Scanned image of the page. Keyboard directions: use + to zoom in, - to zoom out, arrow keys to pan inside the viewer.

Page Options

Download this Issue


Something wrong?

Something wrong with this page? Report problem.

Rights / Permissions

This collection, digitized in collaboration with the Michigan Daily and the Board for Student Publications, contains materials that are protected by copyright law. Access to these materials is provided for non-profit educational and research purposes. If you use an item from this collection, it is your responsibility to consider the work's copyright status and obtain any required permission.

May 26, 1979 - Image 1

Resource type:
Michigan Daily, 1979-05-26

Disclaimer: Computer generated plain text may have errors. Read more about this.

Vol. T e ihgn-D l LXXXIX, No. 19-S
L ) Saturday, May 26, 1979
e M cigan aily Sixteen Pages
Ann Arbor, Michigan Ten Cents
Jet crashes in Chicago

DC-10 falls
after takeoff;
no survivors
From AP and UPI
CHICAGO-An American Airlines
wide-bodied jet loaded with 272
Memorial Day weekend travelers
crashed nose first and broke apart into
flames yesterday just after takeoff
from O'Hare International Airport.
Authorities said all aboard were killed
in the worst air disaster in U.S. history.
Seconds before the Los Angeles-
bound DC-10 jetliner crashed, one of its
three engines fell off and landed on the
runway, said Chicago Fire Com-
missioner Richard Albrecht. He said
the plane hit nose first about a half-mile
from the runway in an abandoned air-
field in Elk Grove Township.
THE DEATH toll was set by
American Airlines at 272-259
passengers, three crew members and
10 flight attendants.
"There were just pieces of bodies,
nothing that looked alive," said a priest
who rushed to the crash. "The destruc-
tion was so complete I'm sure they
never knew what happened."
Police and firefighters worked
through the night under floodlights
searching for bodies in the fragmented
wreckage. They said their job would not
be finished by daybreak.
THE GROUND near O'Hare Inter-
national Airport was littered with a
grisly mixture of severed limbs,
twisted bits of debris, books and airline
brochures. Acting Police Superinten-
dent Samuel Nolan said officerswere
dealing with "bodies and parts of
"We don't know where the bodies
are,"' he said. "We're looking and
trying to remove as much as we
possibly can."
Body bags were placed in rows
aboard trucks for transport to a
makeshift morgue at the airport. An
See JET, Page 13

AP Photo
A PORTION OF AN American Airlines DC-10 engine lies amidst burned wreckage caused by the crash yesterday at Chicago's
O'Hare International airport. The incident was the third major crash in O'Hare's history, and the worst in U.S. history.


From AP and UPI
RAIFORD, Fla. - A black-hooded
executioner sent three 2,500-volt jolts of
electricity surging into the body of con-
victed killer John Spenkelink yesterday
in a milestone execution which some
lawyers predict will once again open
the floodgates to such killings in
Spenkelink, a 30-year-old California
drifter who rejected plea bargaining in
his case because he was convinced he
had killed in self-defense, went calmly
to his death.
WITH A black hood draped over his
head and firmly strapped to the big oak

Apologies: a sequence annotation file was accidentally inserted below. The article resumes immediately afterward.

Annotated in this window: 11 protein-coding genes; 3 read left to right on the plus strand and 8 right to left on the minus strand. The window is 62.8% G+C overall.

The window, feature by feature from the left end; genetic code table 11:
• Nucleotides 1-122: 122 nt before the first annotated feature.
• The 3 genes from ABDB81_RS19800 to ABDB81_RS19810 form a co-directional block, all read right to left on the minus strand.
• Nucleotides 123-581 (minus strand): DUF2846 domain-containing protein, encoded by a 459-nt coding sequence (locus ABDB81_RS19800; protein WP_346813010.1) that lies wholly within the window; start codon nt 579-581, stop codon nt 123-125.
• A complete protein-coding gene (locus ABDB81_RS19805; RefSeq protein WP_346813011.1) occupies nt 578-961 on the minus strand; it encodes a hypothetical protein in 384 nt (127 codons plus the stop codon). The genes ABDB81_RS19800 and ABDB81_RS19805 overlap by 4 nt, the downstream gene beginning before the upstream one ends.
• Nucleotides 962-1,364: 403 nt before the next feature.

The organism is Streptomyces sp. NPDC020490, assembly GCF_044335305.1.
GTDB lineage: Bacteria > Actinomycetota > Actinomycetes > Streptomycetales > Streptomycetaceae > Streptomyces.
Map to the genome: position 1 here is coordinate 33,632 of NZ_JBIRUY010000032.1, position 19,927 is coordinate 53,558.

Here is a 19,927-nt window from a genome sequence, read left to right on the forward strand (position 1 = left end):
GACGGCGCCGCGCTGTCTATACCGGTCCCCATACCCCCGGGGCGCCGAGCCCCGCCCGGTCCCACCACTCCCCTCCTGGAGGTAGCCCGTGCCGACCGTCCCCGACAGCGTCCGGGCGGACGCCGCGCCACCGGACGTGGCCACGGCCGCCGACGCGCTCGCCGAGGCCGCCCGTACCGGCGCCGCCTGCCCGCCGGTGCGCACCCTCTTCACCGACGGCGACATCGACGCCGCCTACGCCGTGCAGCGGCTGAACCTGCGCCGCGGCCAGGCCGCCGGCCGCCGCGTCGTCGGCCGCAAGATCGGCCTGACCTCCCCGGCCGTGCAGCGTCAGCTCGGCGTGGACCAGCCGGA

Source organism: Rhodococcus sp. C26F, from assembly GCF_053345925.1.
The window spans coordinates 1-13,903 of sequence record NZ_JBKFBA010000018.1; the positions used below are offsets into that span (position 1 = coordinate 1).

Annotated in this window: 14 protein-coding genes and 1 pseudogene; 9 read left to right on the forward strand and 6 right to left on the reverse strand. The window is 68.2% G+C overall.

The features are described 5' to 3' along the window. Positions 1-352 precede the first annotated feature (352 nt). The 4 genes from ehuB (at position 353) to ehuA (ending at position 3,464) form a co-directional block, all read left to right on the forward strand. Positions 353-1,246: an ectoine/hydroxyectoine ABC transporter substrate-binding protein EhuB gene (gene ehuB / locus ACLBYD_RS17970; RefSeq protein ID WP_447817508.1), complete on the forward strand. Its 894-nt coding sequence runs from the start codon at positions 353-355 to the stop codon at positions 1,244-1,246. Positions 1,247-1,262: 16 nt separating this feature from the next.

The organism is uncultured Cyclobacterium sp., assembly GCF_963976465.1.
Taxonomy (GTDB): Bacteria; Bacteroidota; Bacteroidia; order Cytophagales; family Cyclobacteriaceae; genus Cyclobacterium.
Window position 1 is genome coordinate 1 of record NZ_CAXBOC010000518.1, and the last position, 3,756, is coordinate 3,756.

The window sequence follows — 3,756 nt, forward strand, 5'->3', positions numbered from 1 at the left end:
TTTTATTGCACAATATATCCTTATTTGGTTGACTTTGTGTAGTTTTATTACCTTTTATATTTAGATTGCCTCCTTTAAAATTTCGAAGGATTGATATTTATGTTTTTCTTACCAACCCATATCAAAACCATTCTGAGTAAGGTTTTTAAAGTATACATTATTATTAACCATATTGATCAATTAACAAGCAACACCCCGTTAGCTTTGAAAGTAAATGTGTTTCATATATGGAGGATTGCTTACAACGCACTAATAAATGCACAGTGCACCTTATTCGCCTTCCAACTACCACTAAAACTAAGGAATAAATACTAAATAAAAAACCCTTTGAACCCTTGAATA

electric chair which Raiford Prison in-
mates call "Old Sparky," Spenkelink
was hit by the first two-minute jolt of
electricity at 10:12 a.m. Two more
surges quickly followed, and the sallow-
faced Spenkelink went limp in the
A sickening odor of burned flesh waf-
ted from execution chamber, and
Spenkelink was pronounced dead by the
prison doctor at 10:18 a.m.

convict executed

When the hood over Spenkelink's
head was lifted, his face, jaw and
cheeks appeared to be burned black.
SPENKELINK WAS the first person
to be executed in the United States sin-
ce Gary Gilmore was put to death
before a Utah'firing squad in 1977, and
the first to be executed against his will
since Luis Monge went to the gas
chamber in Colorado in 1967.
Protests erupted immediately from
within the prison and all the way to the
Supreme Court building in Washington.
Inside the prison, inmates pounded on
the bars and screamed, and across
from the penitentiary in a cow pasture
another 100 protesters pounded on oil
drums with sticks and shouted "pig,"
and "killer pigs" at the highway
patrolmen who were keeping watch
over the scene.
"YOU WOULDN'T kill a dog like
that," shrieked Darlene Downs, whose
ex-husband, Ernest Downs, has been on
theFlorida death rowfor a year.
Thirteen protesters were arrested
outside the Supreme Court in

Washington after the high court refused
for a final time to stay the execution,
and in Tallahassee about 100 demon-
strators pounded with such force on the

Republicans win city
council budIget battle
asa result of the tax reduction.
After five hours of bitter exchanges sewage rates 18 per cent and 12 per cent
between Democratic and Republican respectively. The rate hike will add
council members, the Ann Arbor City about $17 to the average homeowners'
Council Wednesday night passed a $43.8 utilities bill next year.
million 1979-80 city budget which in- The budget also gives all city em-
cludes a half-mil reduction in property ployees a six per cent raise, but em-
taxes. ployees are expected to ask for a
The half mil property tax cut greater increase in contract
represents a seven per cent reduction negotiations this summer.
on property tax bills. A homeowner As a result of the reduction in taxes,
paying taxes on a house with an
assessed value of $30,000 will save $15 See REPUBLICANS, Page 14

Back to Top

© 2024 Regents of the University of Michigan